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James_Waithe
Newcomer I

Did the digital signature process change? Conflicting information on SSCP CBK editions.

Hi All

 

Did the digital signature creation process officially change? 

In the older versions, and in my logical way of thinking, it says that the message digest is "encrypted" with my private key.  In the new fifth edition, it says the message digest is "decrypted" to CREATE the signature.  

 

Is this an error or an official change in procedures?

The Official (ISC)2 SSCP CBK Reference, Fifth Edition  By: Mike Wills

  1. Carol produces a strong hash of the message content. This is known as the secure message digest.
  2. Carol “decrypts” that hash value, using the trapdoor function and her private key. This new value is her digital signature.
  3. Carol sends the message and her digital signature to Bob.
  4. Bob “encrypts” Carol’s digital signature, using the same trapdoor algorithm and Carol’s public signature, to produce the signed hash value.
  5. Bob uses the same hash function to produce a comparison hash of the message he received (not including the signature). If this matches the value he computed in step 4, he has proven that Carol (who is the only one who knows her private key) is the only one who could have sent that message.

 

The Official (ISC)2® Guide to the SSCP® CBK  Fourth Edition  2016

Digital signatures provide authentication of a sender and integrity of a sender’s

message. A message is input into a hash function. Then the hash value is

encrypted using the private key of the sender. The result of these two steps yields

a digital signature. The receiver can verify the digital signature by decrypting the

hash value using the signer’s public key, then perform the same hash computation

over the message, and then compare the hash values for an exact match. If the

hash values are the same, then the signature is valid.

 

Even on CISSP CBK Reference Fifth Edition 2019

: "This hash value is then encrypted using the message author's private key to produce a digital signature. The digital signature is transmitted as an appendix to the message."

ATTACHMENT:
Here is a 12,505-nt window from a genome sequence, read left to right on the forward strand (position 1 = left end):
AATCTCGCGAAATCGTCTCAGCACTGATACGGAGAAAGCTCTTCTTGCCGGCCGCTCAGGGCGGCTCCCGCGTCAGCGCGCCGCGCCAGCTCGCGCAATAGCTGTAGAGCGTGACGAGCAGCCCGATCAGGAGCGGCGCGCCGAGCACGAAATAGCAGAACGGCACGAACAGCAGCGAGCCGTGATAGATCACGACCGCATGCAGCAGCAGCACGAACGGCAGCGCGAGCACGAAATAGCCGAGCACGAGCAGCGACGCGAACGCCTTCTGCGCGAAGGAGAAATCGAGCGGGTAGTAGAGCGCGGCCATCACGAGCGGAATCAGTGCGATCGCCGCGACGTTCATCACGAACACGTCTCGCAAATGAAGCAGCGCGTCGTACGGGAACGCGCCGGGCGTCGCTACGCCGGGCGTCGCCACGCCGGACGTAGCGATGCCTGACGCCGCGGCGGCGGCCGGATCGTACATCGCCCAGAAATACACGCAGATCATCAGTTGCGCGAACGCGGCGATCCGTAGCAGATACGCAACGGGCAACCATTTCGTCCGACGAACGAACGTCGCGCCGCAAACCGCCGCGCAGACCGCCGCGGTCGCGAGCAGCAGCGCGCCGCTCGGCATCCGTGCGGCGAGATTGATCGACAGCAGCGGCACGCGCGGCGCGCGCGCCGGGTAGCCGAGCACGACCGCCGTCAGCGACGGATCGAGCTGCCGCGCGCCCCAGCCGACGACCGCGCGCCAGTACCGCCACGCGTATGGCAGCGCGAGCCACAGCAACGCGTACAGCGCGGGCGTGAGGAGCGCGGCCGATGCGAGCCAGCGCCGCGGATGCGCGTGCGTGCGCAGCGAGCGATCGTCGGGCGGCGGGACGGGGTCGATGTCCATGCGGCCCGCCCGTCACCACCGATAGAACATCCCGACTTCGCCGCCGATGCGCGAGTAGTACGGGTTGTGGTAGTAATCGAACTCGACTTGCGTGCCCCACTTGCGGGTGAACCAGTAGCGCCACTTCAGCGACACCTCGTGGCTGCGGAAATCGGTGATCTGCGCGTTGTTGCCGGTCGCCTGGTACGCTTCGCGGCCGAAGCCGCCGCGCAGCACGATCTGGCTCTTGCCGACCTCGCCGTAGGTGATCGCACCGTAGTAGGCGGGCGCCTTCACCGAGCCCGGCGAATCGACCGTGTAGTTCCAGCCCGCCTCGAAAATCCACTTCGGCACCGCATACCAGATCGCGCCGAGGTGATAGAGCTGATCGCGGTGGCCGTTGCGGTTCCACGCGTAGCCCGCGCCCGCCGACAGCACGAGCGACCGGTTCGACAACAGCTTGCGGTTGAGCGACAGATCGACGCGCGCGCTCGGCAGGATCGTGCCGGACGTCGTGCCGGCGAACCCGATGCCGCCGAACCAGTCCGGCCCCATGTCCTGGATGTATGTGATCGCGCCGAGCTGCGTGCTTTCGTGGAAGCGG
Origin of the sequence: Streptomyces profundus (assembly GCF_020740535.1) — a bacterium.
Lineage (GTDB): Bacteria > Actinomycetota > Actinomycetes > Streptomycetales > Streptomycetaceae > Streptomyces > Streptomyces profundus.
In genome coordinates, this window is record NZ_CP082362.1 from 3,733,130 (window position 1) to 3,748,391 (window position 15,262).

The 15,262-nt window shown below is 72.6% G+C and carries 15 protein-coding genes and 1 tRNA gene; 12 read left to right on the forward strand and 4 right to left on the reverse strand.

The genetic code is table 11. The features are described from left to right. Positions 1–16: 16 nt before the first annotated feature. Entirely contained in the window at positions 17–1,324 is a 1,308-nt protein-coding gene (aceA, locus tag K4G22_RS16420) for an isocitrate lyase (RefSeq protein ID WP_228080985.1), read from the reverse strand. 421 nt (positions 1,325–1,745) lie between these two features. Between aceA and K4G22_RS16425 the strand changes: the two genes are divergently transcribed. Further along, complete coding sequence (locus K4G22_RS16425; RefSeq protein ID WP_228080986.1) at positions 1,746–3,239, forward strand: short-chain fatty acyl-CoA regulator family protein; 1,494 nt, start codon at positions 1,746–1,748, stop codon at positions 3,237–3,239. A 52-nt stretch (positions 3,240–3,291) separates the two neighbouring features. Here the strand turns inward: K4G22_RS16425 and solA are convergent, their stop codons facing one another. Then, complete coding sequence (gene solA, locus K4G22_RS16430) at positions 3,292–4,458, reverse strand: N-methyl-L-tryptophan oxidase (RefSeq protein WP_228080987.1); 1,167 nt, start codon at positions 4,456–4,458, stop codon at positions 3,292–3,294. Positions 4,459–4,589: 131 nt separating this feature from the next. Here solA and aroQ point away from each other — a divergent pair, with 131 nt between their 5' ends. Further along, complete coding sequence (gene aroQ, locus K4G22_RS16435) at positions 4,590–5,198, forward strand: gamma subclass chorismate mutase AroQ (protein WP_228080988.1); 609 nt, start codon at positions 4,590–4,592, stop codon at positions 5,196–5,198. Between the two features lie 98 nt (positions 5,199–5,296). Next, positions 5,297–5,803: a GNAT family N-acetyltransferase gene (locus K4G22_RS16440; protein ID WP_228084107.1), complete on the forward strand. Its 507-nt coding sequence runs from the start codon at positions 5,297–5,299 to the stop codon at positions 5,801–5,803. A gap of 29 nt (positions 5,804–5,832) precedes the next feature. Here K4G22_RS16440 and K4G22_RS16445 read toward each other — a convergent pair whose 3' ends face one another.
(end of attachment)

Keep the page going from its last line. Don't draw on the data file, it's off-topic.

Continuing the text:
So what is going on?? 

I have tried to find an update on FIPs.186-4, but cannot see any place where it standardises these steps.

Tags (3)
6 Replies
Budoka
Newcomer III

Re: Did the digital signature process change? Conflicting information on SSCP CBK editions.

Curious to see the response to this. I suspect it is a mistake but anything low altitude on cryptography is out of my area of expertise. LOL

dcontesti
Community Champion

Re: Did the digital signature process change? Conflicting information on SSCP CBK editions.

I have to admit that Crypto was not and is not my first love.

 

Trapdoors are widely used in Crypto.  The trapdoor function is easy to compute in one direction, but very difficult in the opposite direction without special information. 

 

I don't have current copies of with the Official Guides to the SSCP or but CISSP  but I would hope that there was some additional information associated with that passage allowing the reader to fully understand Trapdoors in Crypto.  I believe that FIPS refers to these processes as generation and verification

 

@AndreaMoore This one needs to go to the folks Education,  Seems the two publications offer slightly different language.

 

my nickel on an early Saturday morning.

 

d

 

CraginS
Defender I

Re: Did the digital signature process change? Conflicting information on SSCP CBK editions.

 


@James_Waithe wrote:

Hi All

 

Did the digital signature creation process officially change?